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Nonna, Grammy, Pop Pop, Gigi: How Do Grandparents Get Their Names?
Pictured: Amma, Gigi, Gammy, Mia, Gigi, Grandma B.
I remember when I was pregnant with my first baby. My mom and I brainstormed about what she would like her grandchild call her—this was a big decision, with long-term impact! She wanted something cute and unique. She didn’t want to be Nana because that was what my siblings and I called both of my grandmothers. Although I felt it was a little before her time, we settled on Grams.
My mother-in-law decided that she wanted the baby to call her Connie, because she was certainly far too young to be called Grammy, Grandma, or anything like that! All of my children’s friends also called her Connie…and I was Mrs. Beaudoin!
Fast forward to a few years ago when my first grandbaby was about to be born—what did I want to be called? I too wanted something unique: not Grams, because that was my mother, and not Nana, because that was both of my grandmothers. My husband also wanted to try something new and different from the names used in his family. He went with Pappy—after a favourite bourbon!
One of my best friends chose Mia as her grandparent name because it represented her Italian heritage. I took that idea and ran with it—as you all know, I am Gigi! I love that it is a reflection of my French heritage.
I find this such a fun and interesting topic and so many people have great stories about how they got their grandparent names. I reached out to many of my grandparent peeps and asked them what their grands call them and how it all came about.
I found that many grandparents stick with tradition, taking the names their own children had called their grandparents. It seems to be a comfort for those adult children to call their parents, now grandparents, what had they fondly called own their grandparents. So, I heard lots of Grammy, Gramps, Nana, Papa, Grandma, etc.
A few of my grandparent friends said they went with what their children, as the parents-to-be, wanted their new babies to call them. A fun one was from a friend, Lisa. Her kids’ friends called her Peaches—no one is sure why. But her kids thought it would be fun to keep the tradition alive, so now Peaches is her grandmother name! Another friend overheard someone be called Lala and loved that—so she went with it. And as we discovered in a previous blog post, Discovery Museum CEO Neil Gordon got his grandparent name, Gogo, from reading the book, “Go, Grandpa, Go!” to his granddaughter. ("Go, Grandpa, Go!" is by Lynn Plourde, illustrated by Sophie Beer.)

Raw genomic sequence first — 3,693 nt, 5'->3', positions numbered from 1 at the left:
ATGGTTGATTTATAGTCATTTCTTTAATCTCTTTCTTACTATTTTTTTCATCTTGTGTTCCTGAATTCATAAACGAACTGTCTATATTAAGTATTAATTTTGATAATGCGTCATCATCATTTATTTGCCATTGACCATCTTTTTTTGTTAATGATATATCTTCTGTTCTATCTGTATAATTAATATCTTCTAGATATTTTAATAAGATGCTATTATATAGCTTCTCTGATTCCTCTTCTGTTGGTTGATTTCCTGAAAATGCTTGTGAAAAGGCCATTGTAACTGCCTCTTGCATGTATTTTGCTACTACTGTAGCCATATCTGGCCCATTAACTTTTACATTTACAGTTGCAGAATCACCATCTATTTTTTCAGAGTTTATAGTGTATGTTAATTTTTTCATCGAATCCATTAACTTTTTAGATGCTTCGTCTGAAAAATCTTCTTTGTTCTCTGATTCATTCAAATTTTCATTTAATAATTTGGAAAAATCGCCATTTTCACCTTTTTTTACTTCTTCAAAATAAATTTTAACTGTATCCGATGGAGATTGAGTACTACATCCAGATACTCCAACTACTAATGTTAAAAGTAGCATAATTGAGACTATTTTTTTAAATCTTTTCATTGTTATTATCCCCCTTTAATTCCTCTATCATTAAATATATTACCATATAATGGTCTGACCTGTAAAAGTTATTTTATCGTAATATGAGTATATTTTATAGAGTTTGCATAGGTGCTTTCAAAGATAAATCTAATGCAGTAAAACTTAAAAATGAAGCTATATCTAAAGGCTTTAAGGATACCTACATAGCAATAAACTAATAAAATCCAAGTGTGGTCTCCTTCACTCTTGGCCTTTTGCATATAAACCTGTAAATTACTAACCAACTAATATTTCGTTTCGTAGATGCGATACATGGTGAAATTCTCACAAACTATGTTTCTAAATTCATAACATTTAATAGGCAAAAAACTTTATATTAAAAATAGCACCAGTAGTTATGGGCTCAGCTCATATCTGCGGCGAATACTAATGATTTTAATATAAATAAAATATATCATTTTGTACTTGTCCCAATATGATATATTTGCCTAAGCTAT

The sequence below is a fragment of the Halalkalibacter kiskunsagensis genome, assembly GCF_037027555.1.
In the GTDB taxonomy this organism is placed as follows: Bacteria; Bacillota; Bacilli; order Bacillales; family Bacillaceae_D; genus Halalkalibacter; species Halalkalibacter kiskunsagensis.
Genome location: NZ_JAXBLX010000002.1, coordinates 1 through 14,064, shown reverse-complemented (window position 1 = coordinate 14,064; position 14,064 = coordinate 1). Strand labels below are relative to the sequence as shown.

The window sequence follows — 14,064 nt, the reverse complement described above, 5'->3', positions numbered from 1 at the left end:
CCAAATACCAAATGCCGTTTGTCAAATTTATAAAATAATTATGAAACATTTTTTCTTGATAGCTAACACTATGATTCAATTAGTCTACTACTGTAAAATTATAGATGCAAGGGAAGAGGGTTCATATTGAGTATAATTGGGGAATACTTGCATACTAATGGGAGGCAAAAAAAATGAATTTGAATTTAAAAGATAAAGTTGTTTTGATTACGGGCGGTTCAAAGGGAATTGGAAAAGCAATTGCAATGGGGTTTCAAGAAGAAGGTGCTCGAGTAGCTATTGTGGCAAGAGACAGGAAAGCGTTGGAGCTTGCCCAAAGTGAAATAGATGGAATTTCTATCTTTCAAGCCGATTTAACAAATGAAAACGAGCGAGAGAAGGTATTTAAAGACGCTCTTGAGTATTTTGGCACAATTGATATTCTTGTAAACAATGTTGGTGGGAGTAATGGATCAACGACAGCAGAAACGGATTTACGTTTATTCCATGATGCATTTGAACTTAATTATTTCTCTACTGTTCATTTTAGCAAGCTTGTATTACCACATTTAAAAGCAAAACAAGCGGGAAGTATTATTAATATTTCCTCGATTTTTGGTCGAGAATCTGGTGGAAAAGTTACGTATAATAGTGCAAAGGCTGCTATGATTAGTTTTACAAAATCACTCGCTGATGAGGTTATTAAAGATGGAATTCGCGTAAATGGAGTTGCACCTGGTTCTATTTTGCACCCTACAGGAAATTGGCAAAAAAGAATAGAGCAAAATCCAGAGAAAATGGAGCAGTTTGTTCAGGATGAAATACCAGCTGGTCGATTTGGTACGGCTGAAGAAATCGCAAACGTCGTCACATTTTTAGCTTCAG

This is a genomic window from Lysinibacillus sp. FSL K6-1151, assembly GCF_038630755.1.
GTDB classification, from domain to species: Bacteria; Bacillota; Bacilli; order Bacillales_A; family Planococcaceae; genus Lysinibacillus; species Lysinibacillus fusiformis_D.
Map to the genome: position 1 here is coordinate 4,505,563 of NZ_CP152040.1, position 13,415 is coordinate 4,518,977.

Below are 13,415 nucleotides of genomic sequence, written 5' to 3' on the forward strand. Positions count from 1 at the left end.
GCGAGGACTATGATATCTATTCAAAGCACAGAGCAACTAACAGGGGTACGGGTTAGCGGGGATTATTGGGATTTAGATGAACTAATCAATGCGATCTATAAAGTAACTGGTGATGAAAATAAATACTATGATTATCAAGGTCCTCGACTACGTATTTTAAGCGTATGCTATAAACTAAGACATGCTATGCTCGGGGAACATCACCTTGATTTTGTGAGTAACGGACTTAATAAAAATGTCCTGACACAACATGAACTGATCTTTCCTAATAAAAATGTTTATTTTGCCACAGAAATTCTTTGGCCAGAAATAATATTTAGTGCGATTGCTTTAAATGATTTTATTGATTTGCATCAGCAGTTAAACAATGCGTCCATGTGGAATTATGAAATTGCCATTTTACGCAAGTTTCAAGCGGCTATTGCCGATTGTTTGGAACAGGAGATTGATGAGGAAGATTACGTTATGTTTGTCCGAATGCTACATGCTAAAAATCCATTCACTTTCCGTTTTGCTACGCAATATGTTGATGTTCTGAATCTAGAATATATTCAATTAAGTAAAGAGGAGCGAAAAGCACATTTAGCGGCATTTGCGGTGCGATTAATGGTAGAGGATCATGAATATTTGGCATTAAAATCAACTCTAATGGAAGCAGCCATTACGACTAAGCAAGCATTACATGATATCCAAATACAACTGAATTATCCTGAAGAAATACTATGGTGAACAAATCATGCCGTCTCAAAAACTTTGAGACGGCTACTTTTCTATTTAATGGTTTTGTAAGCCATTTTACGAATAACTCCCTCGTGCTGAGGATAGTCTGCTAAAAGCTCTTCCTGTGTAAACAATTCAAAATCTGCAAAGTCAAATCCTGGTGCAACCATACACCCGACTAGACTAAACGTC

One funny story that I loved was about kids who call their parents what their parents call each other. Our friends called their dad George, which was his name, and called their mom Hon, because that’s what George called her. Then, the grandchildren called them Grampa George and Grandma Hon—gotta love that!!
The funny thing about grandparent names is that we may choose them with the expectation that only our grandchildren will use that name, but they often become what we adults also call each other. I now call my mom Grams, and my own kids call me Gigi! All of the adults in Ann’s family now call her mother-in-law Mimi, as does her father-in-law, Gramps!
Choosing your grandparent name is perhaps one of the few times in life that you get to choose for yourself what people will call you, which makes it fun. And in the end, as far as I’m concerned, it doesn’t really matter what they call you—as grandparents, we just want them to call us!
What’s your grandparent name? How did it come about? I really do love these stories, please share them with me by commenting on the blog or emailing me at email@example.com. I’m sure I’ll learn more on this topic and maybe get enough stories for a future blog post!
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PS Baystateparent Magazine was nice enough to do an article on the Grandparent Discoveries blog—check it out!
Hi, I’m Cheryl: grandmother, retired Kindergarten teacher, longtime friend (and current Board member) of the Discovery Museum—and now, blogger! As a grandparent, I try to apply what I learned as a teacher about children and their development to strengthen my relationships with my grandchildren and bring them joy. My hope for this blog is to engage with other grandparents in the Museum community to collect and share stories and ideas about the joys—and challenges—of grandparenting, and how we can connect and deepen our relationships with our grandchildren. Please join me in this wonderful journey we are on—I look forward to hearing from you! Use the comment box at the bottom of any blog post or email me at firstname.lastname@example.org.
What can we discover together about the wonderful journey that is grandparenting? I will bring to our conversation what I learned as a Kindergarten teacher—and what I am learning as a grandmother of four!—and will "ask the experts" for perspective on subjects we have questions about. Let's engage to share stories, insights, and ideas about the joys—and challenges—of grandparenting, and how we can connect and deepen our relationships with our grandchildren and bring them joy.
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Subscribe to the blog at the link below to be sure to receive updates. And please comment, share your stories and ideas—including how Discovery Museum can best support you and your grandchildren,—and ask questions through the comment box at the end of each post or via email to email@example.com. I look forward to connecting and learning about our grands together! —Cheryl